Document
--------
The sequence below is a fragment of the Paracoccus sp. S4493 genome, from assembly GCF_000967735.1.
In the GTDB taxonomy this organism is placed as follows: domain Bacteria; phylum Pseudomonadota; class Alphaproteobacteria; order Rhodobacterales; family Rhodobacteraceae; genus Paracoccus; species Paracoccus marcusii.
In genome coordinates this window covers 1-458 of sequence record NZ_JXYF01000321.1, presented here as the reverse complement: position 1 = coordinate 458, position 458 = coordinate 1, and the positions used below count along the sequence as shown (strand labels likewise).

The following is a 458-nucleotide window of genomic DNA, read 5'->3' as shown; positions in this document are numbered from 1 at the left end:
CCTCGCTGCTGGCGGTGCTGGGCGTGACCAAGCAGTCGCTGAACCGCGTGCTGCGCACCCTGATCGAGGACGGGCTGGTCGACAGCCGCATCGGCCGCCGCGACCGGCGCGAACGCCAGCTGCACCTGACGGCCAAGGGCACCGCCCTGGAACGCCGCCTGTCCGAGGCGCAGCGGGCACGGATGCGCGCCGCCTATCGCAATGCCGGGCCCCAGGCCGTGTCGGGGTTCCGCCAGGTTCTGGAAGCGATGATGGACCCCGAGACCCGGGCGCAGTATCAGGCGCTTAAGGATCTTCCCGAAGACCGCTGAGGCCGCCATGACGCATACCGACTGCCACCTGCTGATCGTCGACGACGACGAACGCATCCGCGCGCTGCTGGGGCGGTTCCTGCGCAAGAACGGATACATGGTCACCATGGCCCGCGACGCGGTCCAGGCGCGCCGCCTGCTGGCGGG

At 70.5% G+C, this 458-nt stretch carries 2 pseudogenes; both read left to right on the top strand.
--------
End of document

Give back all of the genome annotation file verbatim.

The sequence below is a fragment of the Paracoccus sp. S4493 genome, from assembly GCF_000967735.1.
In the GTDB taxonomy this organism is placed as follows: domain Bacteria; phylum Pseudomonadota; class Alphaproteobacteria; order Rhodobacterales; family Rhodobacteraceae; genus Paracoccus; species Paracoccus marcusii.
In genome coordinates this window covers 1-458 of sequence record NZ_JXYF01000321.1, presented here as the reverse complement: position 1 = coordinate 458, position 458 = coordinate 1, and the positions used below count along the sequence as shown (strand labels likewise).

The following is a 458-nucleotide window of genomic DNA, read 5'->3' as shown; positions in this document are numbered from 1 at the left end:
CCTCGCTGCTGGCGGTGCTGGGCGTGACCAAGCAGTCGCTGAACCGCGTGCTGCGCACCCTGATCGAGGACGGGCTGGTCGACAGCCGCATCGGCCGCCGCGACCGGCGCGAACGCCAGCTGCACCTGACGGCCAAGGGCACCGCCCTGGAACGCCGCCTGTCCGAGGCGCAGCGGGCACGGATGCGCGCCGCCTATCGCAATGCCGGGCCCCAGGCCGTGTCGGGGTTCCGCCAGGTTCTGGAAGCGATGATGGACCCCGAGACCCGGGCGCAGTATCAGGCGCTTAAGGATCTTCCCGAAGACCGCTGAGGCCGCCATGACGCATACCGACTGCCACCTGCTGATCGTCGACGACGACGAACGCATCCGCGCGCTGCTGGGGCGGTTCCTGCGCAAGAACGGATACATGGTCACCATGGCCCGCGACGCGGTCCAGGCGCGCCGCCTGCTGGCGGG

At 70.5% G+C, this 458-nt stretch carries 2 pseudogenes; both read left to right on the top strand.